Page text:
Dr Judi Atkins
Lecturer in Politics at Coventry University.
She has published several articles on the relationship between rhetoric, ideology and policy in Britain, and is author of ‘Justifying New Labour Policy’ (Palgrave Macmillan, 2011) and co-editor of ‘Rhetoric in British Politics and Society’ (Palgrave Macmillan, 2014).
Section 3: Political Communication and Image Management
- Extraordinary election, political communication as usual
- Symbolising Britain
- Standing behind the leaders
- Political consultants, their strategies and the importation of new political communications techniques during the 2015 General Election
- There now follows a party election broadcast
- The slow shift to the digital campaign: online political posters
- Online persuasion at the 2015 General Election
- Marketing the 2015 British General Election: the invisible campaign?
- ‘Oh what a circus’: reflecting on the 2015 UK General Election as an event
- Did the Green Surge make any difference?
- Ordinariness and authenticity in the 2015 General Election campaign
How do the former partners in a coalition government defend their record and, at the same time, reassert their distinctive identities? This process begins months before the general election, of course, but it intensifies during the short campaign and requires considerable rhetorical skill – especially for the smaller party, whose influence and achievements are often less visible to the public.
David Cameron’s centred on the choice between competence and chaos. Drawing on the Conservatives’ reputation for sound economic management, he argued that his government’s policies were “getting the country on the right track”. Cameron marshalled factual evidence to support this, claiming they had created two million jobs and halved the deficit while maintaining investment in the NHS. He also invoked the narrative of the “fiscal mess” the government had inherited and expressed his eagerness to “finish the job that we’ve all started”. Here Cameron recalled the “we’re all in this together” mantra, with its echoes of the ‘Dunkirk spirit’, and so sought to unite the public behind his party in a shared mission. He thus projected an image of governing competence and strong leadership, while his acknowledgement that “it’s been a very difficult time” implies that the sacrifices made to secure the recovery must not be allowed to go to waste.
While the Conservative Party was criticised for a lacklustre campaign, the fusion of its economic narrative with the ‘politics of fear’ enabled it to confound expectations
and win an overall majority.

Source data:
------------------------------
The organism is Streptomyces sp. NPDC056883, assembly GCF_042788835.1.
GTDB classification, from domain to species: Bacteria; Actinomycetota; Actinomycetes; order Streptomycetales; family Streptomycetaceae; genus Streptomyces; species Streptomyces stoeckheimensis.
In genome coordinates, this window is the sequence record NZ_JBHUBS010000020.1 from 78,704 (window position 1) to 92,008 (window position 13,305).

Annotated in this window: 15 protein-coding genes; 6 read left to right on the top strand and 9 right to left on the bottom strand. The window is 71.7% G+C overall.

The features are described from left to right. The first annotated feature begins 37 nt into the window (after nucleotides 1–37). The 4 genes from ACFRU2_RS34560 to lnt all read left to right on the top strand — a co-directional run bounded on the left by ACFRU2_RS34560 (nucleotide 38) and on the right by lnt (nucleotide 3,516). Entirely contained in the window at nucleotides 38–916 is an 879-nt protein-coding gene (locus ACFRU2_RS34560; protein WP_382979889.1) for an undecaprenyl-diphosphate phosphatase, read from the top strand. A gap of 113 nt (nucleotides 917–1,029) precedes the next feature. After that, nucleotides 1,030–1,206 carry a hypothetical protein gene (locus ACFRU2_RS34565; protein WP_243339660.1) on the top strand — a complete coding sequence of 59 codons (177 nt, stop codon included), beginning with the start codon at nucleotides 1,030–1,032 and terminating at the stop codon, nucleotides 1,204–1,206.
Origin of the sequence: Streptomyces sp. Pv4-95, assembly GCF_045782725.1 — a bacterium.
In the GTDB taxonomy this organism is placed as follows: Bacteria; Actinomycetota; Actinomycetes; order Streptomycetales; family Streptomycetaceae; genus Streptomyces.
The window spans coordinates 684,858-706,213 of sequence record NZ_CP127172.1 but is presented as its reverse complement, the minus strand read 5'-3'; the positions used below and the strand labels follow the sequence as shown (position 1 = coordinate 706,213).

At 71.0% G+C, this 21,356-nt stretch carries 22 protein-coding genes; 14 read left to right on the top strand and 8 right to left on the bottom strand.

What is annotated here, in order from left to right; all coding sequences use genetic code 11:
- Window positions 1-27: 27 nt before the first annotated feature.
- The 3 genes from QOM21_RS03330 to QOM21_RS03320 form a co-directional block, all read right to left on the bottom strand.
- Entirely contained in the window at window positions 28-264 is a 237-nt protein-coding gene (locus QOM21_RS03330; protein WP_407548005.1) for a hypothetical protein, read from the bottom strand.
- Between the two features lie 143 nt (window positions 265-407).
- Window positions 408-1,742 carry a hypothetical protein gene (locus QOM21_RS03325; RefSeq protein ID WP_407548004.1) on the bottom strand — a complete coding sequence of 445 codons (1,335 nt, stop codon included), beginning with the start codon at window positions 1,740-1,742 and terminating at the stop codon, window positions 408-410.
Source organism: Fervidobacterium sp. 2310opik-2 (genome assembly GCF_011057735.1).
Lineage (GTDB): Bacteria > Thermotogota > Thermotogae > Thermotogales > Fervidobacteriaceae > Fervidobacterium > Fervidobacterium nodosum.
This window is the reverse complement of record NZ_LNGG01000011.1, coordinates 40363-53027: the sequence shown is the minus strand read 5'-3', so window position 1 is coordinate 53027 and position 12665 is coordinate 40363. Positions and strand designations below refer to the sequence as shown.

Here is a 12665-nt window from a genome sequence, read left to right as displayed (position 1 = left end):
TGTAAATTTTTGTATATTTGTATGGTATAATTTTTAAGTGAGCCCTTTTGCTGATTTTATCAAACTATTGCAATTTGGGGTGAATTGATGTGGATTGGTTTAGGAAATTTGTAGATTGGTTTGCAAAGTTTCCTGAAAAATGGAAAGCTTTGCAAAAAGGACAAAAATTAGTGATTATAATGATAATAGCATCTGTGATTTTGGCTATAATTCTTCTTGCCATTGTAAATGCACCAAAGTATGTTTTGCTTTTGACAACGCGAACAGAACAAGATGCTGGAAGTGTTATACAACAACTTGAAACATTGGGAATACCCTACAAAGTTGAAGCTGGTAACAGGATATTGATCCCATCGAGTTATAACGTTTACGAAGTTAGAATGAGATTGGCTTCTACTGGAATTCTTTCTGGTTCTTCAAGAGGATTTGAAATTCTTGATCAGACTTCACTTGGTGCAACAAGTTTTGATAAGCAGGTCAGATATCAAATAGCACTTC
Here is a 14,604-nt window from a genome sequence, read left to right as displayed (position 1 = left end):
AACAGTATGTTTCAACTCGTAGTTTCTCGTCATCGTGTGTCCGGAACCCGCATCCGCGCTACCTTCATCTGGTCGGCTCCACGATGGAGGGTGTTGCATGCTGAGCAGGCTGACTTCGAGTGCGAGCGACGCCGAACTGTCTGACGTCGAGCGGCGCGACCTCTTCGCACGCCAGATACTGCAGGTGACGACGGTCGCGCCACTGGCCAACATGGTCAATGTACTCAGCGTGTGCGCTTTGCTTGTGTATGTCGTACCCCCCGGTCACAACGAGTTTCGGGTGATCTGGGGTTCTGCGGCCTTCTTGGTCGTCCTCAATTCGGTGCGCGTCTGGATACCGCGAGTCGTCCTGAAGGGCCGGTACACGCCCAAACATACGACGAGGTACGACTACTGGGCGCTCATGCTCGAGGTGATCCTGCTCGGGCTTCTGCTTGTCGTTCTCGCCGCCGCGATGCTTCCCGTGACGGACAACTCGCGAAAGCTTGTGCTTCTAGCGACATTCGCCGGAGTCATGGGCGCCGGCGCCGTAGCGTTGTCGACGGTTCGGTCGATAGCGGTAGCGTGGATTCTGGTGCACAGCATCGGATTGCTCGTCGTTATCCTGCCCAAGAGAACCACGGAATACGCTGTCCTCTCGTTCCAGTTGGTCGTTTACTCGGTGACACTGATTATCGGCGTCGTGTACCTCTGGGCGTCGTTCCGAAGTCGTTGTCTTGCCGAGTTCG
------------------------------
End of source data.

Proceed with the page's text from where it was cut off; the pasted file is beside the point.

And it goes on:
Alongside this display of competence, Cameron fuelled fears of a minority Labour government held to ransom by the SNP. Again drawing on the deficit narrative, , with “the SNP acting as the chain to Labour’s wrecking ball, running right through our economic recovery”. Indeed, he continued, “it will be you who pays the price […] with job losses, with massive tax rises, and an economy back on the brink of bankruptcy”. The destruction metaphor heightened the emotional impact of Cameron’s words, and so enhanced the persuasive power of his claim that only a Conservative government would ensure the recovery continued. While the Party was criticised for a lacklustre campaign, the fusion of its economic narrative with the ‘politics of fear’ enabled it to confound expectations and win an overall majority.
The Liberal Democrats, meanwhile, emphasised their centrist credentials and their achievements in government. Thus, Nick Clegg that the economic recovery would be threatened either by the Conservatives’ “ideological cuts” or by Labour’s allegedly irresponsible borrowing, and argued that “we need to remain anchored in the centre ground so that we can finish the job of balancing the books, but do it fairly”. To demonstrate the efficacy of this approach, that the Liberal Democrats had, for instance, raised the income tax threshold and introduced the Pupil Premium, and so had helped to “create a stronger economy and a fairer society”. Indeed, if given the opportunity to act as kingmaker in a subsequent coalition, the Liberal Democrats would “add a heart to a Conservative government and a brain to a Labour one”. Rather like the Wizard of Oz, Clegg’s party would give their potential partners the qualities they needed to govern well, but which they currently lacked.
Although the Liberal Democrats’ belief in fairness was at the forefront of their 2010 campaign, it was soon subordinated to the Conservatives’ deficit reduction strategy. In 2015 the Party revived this commitment in a bid to re-establish their distinctive identity, while appealing to their audience’s sense of justice. To this end, they prioritised deficit reduction on the ground that it is unfair to burden future generations with the debt, and sought to distance themselves from the Conservatives’ approach. In particular, their proposed £12 billion reduction in welfare spending as “very unfair”, asking Cameron: “What are you going to do? Who are you going to hurt? Who’s going to bear the pain?”. However, this attack failed to convince due to the Liberal Democrat leadership’s capitulation to the Conservatives’ austerity programme, while Clegg’s efforts to present himself as a principled politician sat uneasily with his U-turns on tuition fees and the ‘bedroom tax’. These apparent contradictions gravely undermined the Liberal Democrats’ credibility and were surely a key factor in their crushing defeat on 7th May.